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Well hello! Welcome to my blog! Allow me to introduce myself: My name is James, and I’m a

Senior Trainer in the UK. Well, for another month and then I’m off to become a Coach in Saudi

Arabia. Which brings me to why I’m on this site: I’ve worked as a Muay Thai coach as well in my

time here; now the UK is nothing if not pretty clued up on the competitive sport scene, Muay Thai

is what you’d call ‘underground’ for right now but it’ll have it’s time!

Now Saudi: or more specifically Jeddah, doesn’t. So I figure I’d give a bit of biography on Muay

Thai and how / why functional training is, to use a word: incredible for improving a persons

conditioning and make amateurs into pro’s in no time at all!

Let’s start with a bit of history: to say Muay Thai is ‘an ancient art’ is both true and false! There are

many myths wrapped around this; these range from Japanese boxing promoters that the Thai’s tried

to introduce and forgot the rules, to two french brothers getting annoyed that they couldn’t hit their

opponent (which if true would’ve inspired Savate), the reality is something else, if not just as

awesome!

It derives itself from the military style, referred to as ‘Muay Boran’; If you’ve ever heard of a

gentlemen by the name of Tony Jaa: he fights using this style! During the period of time that

Thailand was known as the Kingdom of Siam, this was the discipline taught to their warriors as

they fought with the dynasties of Burma and Cambodia, this would be around the 16

time: See what I mean? Here is the ancient origin. Although, there are theories that travellers from

as far as Macedonia were responsible for some of the moves commonly used to this day! Ancient

indeed.

Now, THATS Muay Boran! Although, if you were to look up videos of Boran, a lot of weapons

are used, acrobatic movements and… well. Killing, hardly ideal for a competive sport unless the

goal was to make health and safety lose it! This is where it becomes modern: in the 19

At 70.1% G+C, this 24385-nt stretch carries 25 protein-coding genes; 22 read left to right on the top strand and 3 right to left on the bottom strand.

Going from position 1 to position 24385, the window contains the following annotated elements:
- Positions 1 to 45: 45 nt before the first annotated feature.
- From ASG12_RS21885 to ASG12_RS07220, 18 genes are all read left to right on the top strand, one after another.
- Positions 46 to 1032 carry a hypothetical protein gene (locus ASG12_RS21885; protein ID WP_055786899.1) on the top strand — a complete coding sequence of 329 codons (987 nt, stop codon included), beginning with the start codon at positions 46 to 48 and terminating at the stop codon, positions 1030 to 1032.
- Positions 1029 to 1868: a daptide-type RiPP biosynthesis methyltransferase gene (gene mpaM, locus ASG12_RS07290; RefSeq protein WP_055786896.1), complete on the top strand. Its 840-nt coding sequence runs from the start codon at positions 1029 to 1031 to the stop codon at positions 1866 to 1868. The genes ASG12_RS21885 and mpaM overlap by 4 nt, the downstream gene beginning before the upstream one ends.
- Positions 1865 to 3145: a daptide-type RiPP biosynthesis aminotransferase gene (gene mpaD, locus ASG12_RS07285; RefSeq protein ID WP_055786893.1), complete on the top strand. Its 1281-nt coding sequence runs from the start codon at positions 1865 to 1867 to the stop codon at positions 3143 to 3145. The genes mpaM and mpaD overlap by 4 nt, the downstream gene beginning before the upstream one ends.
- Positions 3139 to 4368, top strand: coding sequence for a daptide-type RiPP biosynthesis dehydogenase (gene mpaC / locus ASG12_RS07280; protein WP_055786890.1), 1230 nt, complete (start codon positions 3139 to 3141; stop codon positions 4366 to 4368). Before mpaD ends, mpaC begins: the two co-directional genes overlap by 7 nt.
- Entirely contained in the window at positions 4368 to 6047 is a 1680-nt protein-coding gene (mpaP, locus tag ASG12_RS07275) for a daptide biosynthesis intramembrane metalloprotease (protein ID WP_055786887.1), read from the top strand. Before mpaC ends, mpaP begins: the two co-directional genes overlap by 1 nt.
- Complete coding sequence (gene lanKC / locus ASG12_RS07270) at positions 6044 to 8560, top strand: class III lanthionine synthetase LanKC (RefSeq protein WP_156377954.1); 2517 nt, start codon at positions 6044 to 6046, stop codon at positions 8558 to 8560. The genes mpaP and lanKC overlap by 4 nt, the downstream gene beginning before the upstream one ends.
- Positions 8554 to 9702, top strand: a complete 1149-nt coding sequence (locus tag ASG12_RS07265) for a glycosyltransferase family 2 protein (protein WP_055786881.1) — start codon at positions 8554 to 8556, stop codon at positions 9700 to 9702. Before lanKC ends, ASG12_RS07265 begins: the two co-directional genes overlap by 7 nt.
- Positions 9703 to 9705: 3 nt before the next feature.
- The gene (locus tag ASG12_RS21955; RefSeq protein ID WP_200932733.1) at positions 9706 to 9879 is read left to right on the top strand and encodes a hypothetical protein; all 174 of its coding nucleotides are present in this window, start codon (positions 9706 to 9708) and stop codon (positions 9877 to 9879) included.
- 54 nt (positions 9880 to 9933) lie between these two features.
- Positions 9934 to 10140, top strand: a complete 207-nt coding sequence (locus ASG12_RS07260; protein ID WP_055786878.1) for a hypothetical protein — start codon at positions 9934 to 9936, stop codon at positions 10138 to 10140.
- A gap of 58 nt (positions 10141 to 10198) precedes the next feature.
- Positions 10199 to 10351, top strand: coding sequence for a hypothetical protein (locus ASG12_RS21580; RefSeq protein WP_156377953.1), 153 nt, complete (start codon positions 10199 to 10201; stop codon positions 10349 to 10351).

King Rama V entered the scene and changed the rules of competition from a ‘2 enter, 1 leaves’

scenario, to a performance and competitive sport (gradually it should be said). This is in 1910, the

very first time it is titled is not until 1913; when it’s added to school curriculum across the country!

And here is where it formally becomes the sport that we see today! In 1923, Lumpinee stadium is

built! And with it, a year or two later, the official rules of Muay Thai are formed and the first fights

christen the ring.

Now it’s all well and good me telling you the history, but two things come up: one = I’m not a

historian, I’m a coach, and secondly: YOU’RE A COACH! You and I need to actually know what

this involves and why it’s so cool! So here it is!

This art is known as ‘the science of 8 limbs’ for a reason: It incorporates Punches, Kicks, Knees

and Elbow strikes, with divisions of professionalism that vary slightly, but are similar to Boxing in

the western world: C class for amateur (White Collar in Boxing), B class (for Olympic

Commission and Semi­Pro) and A class (Pro), and the class of fight determines what you can /

can’t do and what armour you have! Here’s a bit of a break­down.

C­Class: No elbow strikes, no armour except Crotch and Mouth Guard

B­Class: All Strikes allowed, Body, head and shin guards allowed with Crotch and Mouth guard

A­Class: All strikes allowed, no armour except Crotch and Mouth Guard

Now, a question: Is functional training going to be ideal for Muay Thai practitioners, or ‘Nak

Muay’ (Indiginous) or ‘Nak Muay Farang’ (Farang meaning ‘Foreigner’)?

Well what would you give a boxer? Or a Mixed Martial Artist? That’s right, you’d give them

functional skills exercises! While I don’t suggest you start climbing mountains balboa style,

functional training is massively important! And I’ll tell you why:

Functional training allows the fighter to get a great idea of their strengths and weaknesses during

the sessions; the energy and training systems called upon during a fight (ATP­Pcr / anaerobic)

would be hit hard during functionally adapted sessions: they are also exceptiona for providing a

new session every single day and increasing variety.

The last point with regards to functional training is the psychology of it all: and what I mean by

this is the motivation to continue doing these exercises, understanding the ‘why’ they’re doing

them, and the fighting and attacking mindset. And really, the amount of grappling, throwing and

complex lifting require just as much attention, aggression and skill as a fight would.

I hope you found this blog good for getting an undestanding for Muay Thai and just how much

functional skills training can help fighting!

James